Channelpedia

PubMed 25955385


Referenced in Channelpedia wiki pages of: none

Automatically associated channels: TRP , TRPA , TRPA1 , TRPV , TRPV1



Title: Mechanisms Underlying the Scratching Behavior Induced by the Activation of Proteinase-Activated Receptor-4 in Mice.

Authors: Eliziane S Patricio, Robson Costa, Claudia P Figueiredo, Katharina Gers-Barlag, Maíra A Bicca, Marianne N Manjavachi, Gabriela C Segat, Clive Gentry, Ana P Luiz, Elizabeth S Fernandes, Thiago M Cunha, Stuart Bevan, João B Calixto

Journal, date & volume: J. Invest. Dermatol., 2015 Oct , 135, 2484-91

PubMed link: http://www.ncbi.nlm.nih.gov/pubmed/25955385


Abstract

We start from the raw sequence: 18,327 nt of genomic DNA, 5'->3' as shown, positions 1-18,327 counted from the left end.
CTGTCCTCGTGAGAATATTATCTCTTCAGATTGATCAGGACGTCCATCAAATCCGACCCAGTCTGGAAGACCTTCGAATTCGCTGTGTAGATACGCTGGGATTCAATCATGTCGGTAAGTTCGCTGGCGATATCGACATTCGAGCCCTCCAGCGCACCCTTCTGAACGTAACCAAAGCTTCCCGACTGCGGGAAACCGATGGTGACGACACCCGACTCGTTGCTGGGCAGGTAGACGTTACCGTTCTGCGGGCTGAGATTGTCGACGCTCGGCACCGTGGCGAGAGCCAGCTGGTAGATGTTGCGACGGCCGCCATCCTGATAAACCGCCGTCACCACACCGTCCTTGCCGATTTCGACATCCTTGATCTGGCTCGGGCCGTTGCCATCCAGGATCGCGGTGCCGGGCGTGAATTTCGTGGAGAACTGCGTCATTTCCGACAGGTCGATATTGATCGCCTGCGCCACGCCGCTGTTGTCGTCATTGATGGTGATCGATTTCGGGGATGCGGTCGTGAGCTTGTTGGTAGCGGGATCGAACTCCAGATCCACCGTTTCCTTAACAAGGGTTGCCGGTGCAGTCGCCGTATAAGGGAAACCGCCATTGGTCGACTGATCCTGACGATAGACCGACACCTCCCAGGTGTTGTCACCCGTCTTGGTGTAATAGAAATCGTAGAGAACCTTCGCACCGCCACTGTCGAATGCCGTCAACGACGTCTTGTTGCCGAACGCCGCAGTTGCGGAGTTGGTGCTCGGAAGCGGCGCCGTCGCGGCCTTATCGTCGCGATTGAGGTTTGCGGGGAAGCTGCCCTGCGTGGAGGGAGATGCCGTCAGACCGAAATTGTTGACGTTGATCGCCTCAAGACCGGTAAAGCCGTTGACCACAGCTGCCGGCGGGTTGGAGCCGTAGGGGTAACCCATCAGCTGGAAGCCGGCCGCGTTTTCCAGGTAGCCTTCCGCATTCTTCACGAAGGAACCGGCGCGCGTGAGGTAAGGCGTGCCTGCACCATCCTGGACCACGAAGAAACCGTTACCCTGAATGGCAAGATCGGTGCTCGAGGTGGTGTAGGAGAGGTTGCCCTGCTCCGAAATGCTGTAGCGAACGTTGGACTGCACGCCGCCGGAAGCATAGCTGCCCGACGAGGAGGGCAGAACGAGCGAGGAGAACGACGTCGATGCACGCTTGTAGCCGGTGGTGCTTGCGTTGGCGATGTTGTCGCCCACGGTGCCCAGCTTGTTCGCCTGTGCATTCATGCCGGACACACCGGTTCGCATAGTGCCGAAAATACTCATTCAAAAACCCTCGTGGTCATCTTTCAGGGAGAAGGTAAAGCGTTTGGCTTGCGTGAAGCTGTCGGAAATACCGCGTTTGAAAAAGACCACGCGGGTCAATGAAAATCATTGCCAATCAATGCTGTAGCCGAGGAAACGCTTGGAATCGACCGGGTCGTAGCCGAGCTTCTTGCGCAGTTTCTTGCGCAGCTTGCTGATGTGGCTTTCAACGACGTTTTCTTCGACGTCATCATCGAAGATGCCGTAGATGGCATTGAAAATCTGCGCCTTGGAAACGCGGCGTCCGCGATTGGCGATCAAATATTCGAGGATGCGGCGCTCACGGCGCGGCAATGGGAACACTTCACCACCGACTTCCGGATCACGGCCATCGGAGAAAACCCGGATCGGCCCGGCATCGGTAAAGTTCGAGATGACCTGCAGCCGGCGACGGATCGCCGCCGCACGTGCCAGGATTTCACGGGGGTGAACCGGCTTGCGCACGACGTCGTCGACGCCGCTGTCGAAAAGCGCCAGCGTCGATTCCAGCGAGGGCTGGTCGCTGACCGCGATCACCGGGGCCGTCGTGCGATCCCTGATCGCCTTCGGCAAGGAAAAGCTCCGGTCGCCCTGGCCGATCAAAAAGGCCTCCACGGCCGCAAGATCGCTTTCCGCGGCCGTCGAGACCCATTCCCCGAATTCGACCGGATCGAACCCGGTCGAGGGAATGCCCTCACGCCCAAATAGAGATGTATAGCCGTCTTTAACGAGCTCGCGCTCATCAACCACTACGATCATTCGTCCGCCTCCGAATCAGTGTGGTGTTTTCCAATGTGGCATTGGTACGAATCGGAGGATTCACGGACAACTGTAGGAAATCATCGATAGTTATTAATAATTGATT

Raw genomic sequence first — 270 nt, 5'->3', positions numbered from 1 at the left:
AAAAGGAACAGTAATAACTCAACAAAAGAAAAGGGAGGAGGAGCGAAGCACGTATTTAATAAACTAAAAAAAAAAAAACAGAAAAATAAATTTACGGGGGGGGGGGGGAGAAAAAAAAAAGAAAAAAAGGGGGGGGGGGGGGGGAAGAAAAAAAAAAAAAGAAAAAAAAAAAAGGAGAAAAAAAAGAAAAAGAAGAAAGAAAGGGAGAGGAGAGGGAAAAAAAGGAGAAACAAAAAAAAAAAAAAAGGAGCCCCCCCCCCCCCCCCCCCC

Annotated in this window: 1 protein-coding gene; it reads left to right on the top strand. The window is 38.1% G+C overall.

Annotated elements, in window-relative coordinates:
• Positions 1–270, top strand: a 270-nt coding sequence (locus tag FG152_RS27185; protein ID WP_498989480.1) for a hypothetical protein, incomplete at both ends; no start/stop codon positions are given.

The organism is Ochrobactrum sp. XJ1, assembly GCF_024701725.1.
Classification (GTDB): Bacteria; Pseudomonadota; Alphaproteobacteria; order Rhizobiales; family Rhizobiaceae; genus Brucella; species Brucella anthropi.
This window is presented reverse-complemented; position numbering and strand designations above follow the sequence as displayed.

A role for proteinase-activated receptor-4 (PAR-4) was recently suggested in itch sensation. Here, we investigated the mechanisms underlying the pruriceptive actions of the selective PAR-4 agonist AYPGKF-NH2 (AYP) in mice. Dorsal intradermal (i.d.) administration of AYP elicited intense scratching behavior in mice, which was prevented by the selective PAR-4 antagonist (pepducin P4pal-10). PAR-4 was found to be coexpressed in 32% of tryptase-positive skin mast cells, and AYP caused a 2-fold increase in mast cell degranulation. However, neither the treatment with cromolyn nor the deficiency of mast cells (WBB6F1-Kit(W/Wv) mice) was able to affect AYP-induced itch. PAR-4 was also found on gastrin-releasing peptide (GRP)-positive neurons (pruriceptive fibers), and AYP-induced itch was reduced by the selective GRP receptor antagonist RC-3095. In addition, AYP evoked calcium influx in ∼1.5% of cultured DRG neurons also sensitive to TRPV1 (capsaicin) and/or TRPA1 (AITC) agonists. Importantly, AYP-induced itch was reduced by treatment with either the selective TRPV1 (SB366791), TRPA1 (HC-030031), or NK1 (FK888) receptor antagonists. However, genetic loss of TRPV1, but not of TRPA1, diminished AYP-induced calcium influx in DRG neurons and the scratching behavior in mice. These findings provide evidence that PAR-4 activation by AYP causes pruriceptive itch in mice via a TRPV1/TRPA1-dependent mechanism.